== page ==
The Meta Quest 2 uses (4) cameras mounted in the headset to track that hardware. This is called inside-out tracking. Tracking has made a lot of advancement over the years but remains incredibly important to creating a good experience. If tracking is lost or interrupted, the image in the headset will stutter and/or freeze in such a way as to possibly create dizziness or disorientation. The good news about this is that it’s a very simple issue to address. First, don’t purchase or use a device with notorious for having tracking issues (not pointing fingers or mentioning names here). Second, know the ins and outs of what creates a positive tracking environment. So, if you’re using a Vive, make sure there’s no objects in the way of the base stations and they’re facing each other adequately. Or if you’re on Quest 2, make sure there’s plenty of light so the cameras can see. These best practices should eliminate about 90% of tracking issue-causing motion sickness while in VR.
BUT WAIT, THERE'S MORE…
The last issue to discuss is less a cause of potential motion sickness in VR and more of a reality. It’s really about the people that are out there using VR. For whatever reason it would seem the older a person is, the more often it is they could experience these feelings. Data has shown during the aging process, people may fall prey to a condition like vertigo. Surprisingly it doesn’t have to do with the fluid in the ear solidifying over time as many have thought. Instead, it is brought on by circulatory changes in the very small blood vessels in the ear. This explains why your 10-year old nephew can spend about 6.5 hours playing Gorilla Tag without a break. But if you’re a person that is affect by actual vertigo, you’re going to know that and subsequently VR may not be a good fit. Second, there is a certain portion of the population that just can’t do VR comfortably. Period. It’s just that simple. These are people that for varying reasons simply cannot participate without having these negative feelings. Now, is this a large segment of the population? Absolutely not. It’s certainly not a large enough segment to deter the exciting technology from widespread adoption. It’s closer to SCUBA diving. There is a certain percentage of people who simply are not able to equalize their ears versus the water pressure (I know! Ears again right?!). But hey, maybe they could SCUBA in VR! Whoa, that’s Meta concept! (See what I did there?)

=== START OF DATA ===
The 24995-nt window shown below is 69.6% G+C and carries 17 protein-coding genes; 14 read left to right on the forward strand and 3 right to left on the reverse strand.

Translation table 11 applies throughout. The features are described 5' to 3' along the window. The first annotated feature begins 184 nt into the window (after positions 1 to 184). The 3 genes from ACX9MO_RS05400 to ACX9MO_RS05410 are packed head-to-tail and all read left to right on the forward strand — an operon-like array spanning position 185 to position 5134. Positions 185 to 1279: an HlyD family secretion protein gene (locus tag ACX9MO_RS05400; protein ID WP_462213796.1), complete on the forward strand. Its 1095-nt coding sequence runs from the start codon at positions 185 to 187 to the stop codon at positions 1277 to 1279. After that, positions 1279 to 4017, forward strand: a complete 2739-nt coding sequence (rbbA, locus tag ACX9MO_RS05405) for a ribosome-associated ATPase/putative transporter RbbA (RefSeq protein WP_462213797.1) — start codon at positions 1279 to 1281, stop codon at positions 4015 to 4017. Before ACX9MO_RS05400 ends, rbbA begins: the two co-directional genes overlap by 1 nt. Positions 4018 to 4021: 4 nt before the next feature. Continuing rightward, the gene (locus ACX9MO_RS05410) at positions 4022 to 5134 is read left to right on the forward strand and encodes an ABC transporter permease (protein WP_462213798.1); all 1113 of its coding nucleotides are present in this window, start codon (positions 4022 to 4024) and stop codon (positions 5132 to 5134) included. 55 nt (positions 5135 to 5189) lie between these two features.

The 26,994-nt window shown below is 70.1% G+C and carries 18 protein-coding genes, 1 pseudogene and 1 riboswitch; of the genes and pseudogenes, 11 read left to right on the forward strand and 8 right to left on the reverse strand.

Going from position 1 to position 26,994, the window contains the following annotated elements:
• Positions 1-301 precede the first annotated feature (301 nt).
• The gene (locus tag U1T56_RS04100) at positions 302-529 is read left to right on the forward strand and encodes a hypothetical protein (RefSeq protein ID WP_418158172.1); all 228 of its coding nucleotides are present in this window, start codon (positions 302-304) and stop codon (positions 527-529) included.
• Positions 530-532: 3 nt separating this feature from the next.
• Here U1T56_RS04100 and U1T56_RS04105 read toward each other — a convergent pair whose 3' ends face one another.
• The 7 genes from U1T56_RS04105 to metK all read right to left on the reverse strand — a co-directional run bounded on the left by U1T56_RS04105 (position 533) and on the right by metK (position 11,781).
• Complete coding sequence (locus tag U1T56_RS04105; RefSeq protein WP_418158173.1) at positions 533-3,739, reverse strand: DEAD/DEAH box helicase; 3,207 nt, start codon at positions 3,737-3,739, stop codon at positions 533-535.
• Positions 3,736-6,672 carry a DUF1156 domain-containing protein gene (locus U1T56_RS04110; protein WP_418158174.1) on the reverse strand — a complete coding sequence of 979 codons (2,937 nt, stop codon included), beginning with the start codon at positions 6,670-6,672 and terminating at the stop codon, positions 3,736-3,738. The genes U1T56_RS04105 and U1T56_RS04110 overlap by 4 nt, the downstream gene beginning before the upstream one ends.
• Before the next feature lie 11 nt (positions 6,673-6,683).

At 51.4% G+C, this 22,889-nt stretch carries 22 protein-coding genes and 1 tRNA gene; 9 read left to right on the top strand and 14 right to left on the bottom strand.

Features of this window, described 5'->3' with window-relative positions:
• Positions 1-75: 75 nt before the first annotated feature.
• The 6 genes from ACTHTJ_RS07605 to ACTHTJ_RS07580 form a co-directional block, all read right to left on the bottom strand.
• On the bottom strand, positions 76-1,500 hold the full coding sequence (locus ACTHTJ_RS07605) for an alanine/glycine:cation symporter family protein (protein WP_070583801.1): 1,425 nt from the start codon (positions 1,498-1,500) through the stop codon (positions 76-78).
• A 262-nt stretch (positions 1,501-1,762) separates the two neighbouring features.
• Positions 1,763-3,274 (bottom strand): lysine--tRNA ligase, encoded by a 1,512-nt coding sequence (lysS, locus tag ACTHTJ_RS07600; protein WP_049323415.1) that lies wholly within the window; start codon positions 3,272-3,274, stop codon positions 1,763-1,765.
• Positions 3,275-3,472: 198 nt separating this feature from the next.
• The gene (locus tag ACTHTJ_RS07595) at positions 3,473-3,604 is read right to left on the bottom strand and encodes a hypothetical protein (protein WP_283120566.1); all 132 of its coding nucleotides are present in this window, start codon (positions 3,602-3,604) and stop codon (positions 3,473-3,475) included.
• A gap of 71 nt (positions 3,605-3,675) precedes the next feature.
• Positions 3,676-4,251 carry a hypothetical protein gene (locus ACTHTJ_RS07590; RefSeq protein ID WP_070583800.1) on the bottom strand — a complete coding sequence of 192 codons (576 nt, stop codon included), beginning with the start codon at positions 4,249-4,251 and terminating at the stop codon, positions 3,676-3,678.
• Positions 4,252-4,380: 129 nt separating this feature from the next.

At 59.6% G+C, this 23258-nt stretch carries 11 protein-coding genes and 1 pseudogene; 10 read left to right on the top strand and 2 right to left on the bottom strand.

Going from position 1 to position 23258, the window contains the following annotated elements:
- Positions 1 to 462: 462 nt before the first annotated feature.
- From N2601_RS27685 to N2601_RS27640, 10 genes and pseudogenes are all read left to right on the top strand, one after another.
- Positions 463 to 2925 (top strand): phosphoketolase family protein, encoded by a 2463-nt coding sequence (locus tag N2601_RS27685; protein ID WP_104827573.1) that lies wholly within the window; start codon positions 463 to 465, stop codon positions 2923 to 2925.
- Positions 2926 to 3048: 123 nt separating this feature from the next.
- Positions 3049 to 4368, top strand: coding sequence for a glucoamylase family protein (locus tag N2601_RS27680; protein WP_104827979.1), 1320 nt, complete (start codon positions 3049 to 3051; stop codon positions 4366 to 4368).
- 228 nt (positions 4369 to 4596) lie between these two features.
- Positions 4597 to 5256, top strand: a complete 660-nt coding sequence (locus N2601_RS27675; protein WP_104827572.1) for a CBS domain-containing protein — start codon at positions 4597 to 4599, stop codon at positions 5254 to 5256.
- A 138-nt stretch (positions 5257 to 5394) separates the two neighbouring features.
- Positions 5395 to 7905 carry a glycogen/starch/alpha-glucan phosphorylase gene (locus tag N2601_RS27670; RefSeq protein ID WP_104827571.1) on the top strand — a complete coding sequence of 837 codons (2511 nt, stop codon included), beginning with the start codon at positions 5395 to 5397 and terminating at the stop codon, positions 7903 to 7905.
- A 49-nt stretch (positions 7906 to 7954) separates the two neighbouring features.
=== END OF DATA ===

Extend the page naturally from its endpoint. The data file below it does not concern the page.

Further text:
by visionthree | Dec 13, 2017 | Design, Development, Research
VisionThree is using the latest technology to optimize Virtual Reality (VR) hardware to its greatest potential.
We’re creating VR solutions that effectively allow the user to interact with virtual objects with more natural, controller-free, gestures. Users are now able to see virtual representations of their own hands in the environment!
VisionThree recently had the opportunity to present our innovative VR maintenance training capabilities to an audience of U.S. Military officials. The distinguished audience, who have been early adopters of virtual training, were amazed by how seamlessly our VR solutions incorporated the user’s own hands instead of requiring the use of bulky controllers.
As the military has learned, the advantages of VR in training are vast. Current research shows that use of a VR-based training solution can change the paradigm from traditional passive learning to active learning models. Learners don’t always remember what they are told, but they almost always remember what they’ve done.
Imagine training your employees in a risk-free virtual environment. One where they are free to make and learn from mistakes without worrying about wasting company resources. They could instantly reset whatever skills they are trying to hone again and again until they have mastered them. This sort of repetition would not require more materials for practicing physical tasks. Additionally, an instructor presence is not required to demonstrate a specific skill again and again until no one had any further questions.
Virtual Training is rapidly becoming the new standard for boosting training retention rates and lowering training times and costs. Recent feedback indicates that our VR environment can:
- Create a more realistic/effective learning environment
- Increase training depth (more reps/sets available in a quicker time period)
- Allow for more natural interactions with the integration of the user’s hands, and eliminates any handicap due to knowledge of controller functionality
- Lower training costs (on-site training available)
- Eliminate need for a full-scale simulator (equipment costs are vastly improved)
- Provide distance learning opportunities (Portability and/or over networked lines)